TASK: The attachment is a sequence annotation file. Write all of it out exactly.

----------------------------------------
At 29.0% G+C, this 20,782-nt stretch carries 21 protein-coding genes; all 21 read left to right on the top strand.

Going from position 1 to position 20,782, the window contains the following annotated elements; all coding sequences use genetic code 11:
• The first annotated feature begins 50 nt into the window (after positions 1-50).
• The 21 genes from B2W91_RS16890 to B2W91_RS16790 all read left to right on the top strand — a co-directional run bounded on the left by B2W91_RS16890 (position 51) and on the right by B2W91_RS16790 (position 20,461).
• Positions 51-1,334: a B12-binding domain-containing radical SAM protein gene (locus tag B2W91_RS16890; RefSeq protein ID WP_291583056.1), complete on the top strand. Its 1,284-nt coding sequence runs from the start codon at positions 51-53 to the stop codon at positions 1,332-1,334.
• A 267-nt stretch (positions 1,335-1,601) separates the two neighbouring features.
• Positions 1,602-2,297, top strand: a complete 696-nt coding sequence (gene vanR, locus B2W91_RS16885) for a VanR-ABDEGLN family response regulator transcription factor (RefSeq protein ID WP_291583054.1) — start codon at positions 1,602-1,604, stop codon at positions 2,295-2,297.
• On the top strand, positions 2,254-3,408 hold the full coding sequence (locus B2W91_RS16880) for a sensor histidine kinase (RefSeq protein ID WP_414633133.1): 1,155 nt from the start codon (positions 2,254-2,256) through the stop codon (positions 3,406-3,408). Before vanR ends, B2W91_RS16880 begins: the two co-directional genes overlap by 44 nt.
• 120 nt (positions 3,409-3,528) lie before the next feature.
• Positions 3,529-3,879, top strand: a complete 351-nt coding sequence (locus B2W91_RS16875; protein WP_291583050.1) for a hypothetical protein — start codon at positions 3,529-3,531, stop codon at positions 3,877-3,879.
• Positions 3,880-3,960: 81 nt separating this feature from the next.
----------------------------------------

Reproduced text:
At 29.0% G+C, this 20,782-nt stretch carries 21 protein-coding genes; all 21 read left to right on the top strand.

Going from position 1 to position 20,782, the window contains the following annotated elements; all coding sequences use genetic code 11:
• The first annotated feature begins 50 nt into the window (after positions 1-50).
• The 21 genes from B2W91_RS16890 to B2W91_RS16790 all read left to right on the top strand — a co-directional run bounded on the left by B2W91_RS16890 (position 51) and on the right by B2W91_RS16790 (position 20,461).
• Positions 51-1,334: a B12-binding domain-containing radical SAM protein gene (locus tag B2W91_RS16890; RefSeq protein ID WP_291583056.1), complete on the top strand. Its 1,284-nt coding sequence runs from the start codon at positions 51-53 to the stop codon at positions 1,332-1,334.
• A 267-nt stretch (positions 1,335-1,601) separates the two neighbouring features.
• Positions 1,602-2,297, top strand: a complete 696-nt coding sequence (gene vanR, locus B2W91_RS16885) for a VanR-ABDEGLN family response regulator transcription factor (RefSeq protein ID WP_291583054.1) — start codon at positions 1,602-1,604, stop codon at positions 2,295-2,297.
• On the top strand, positions 2,254-3,408 hold the full coding sequence (locus B2W91_RS16880) for a sensor histidine kinase (RefSeq protein ID WP_414633133.1): 1,155 nt from the start codon (positions 2,254-2,256) through the stop codon (positions 3,406-3,408). Before vanR ends, B2W91_RS16880 begins: the two co-directional genes overlap by 44 nt.
• 120 nt (positions 3,409-3,528) lie before the next feature.
• Positions 3,529-3,879, top strand: a complete 351-nt coding sequence (locus B2W91_RS16875; protein WP_291583050.1) for a hypothetical protein — start codon at positions 3,529-3,531, stop codon at positions 3,877-3,879.
• Positions 3,880-3,960: 81 nt separating this feature from the next.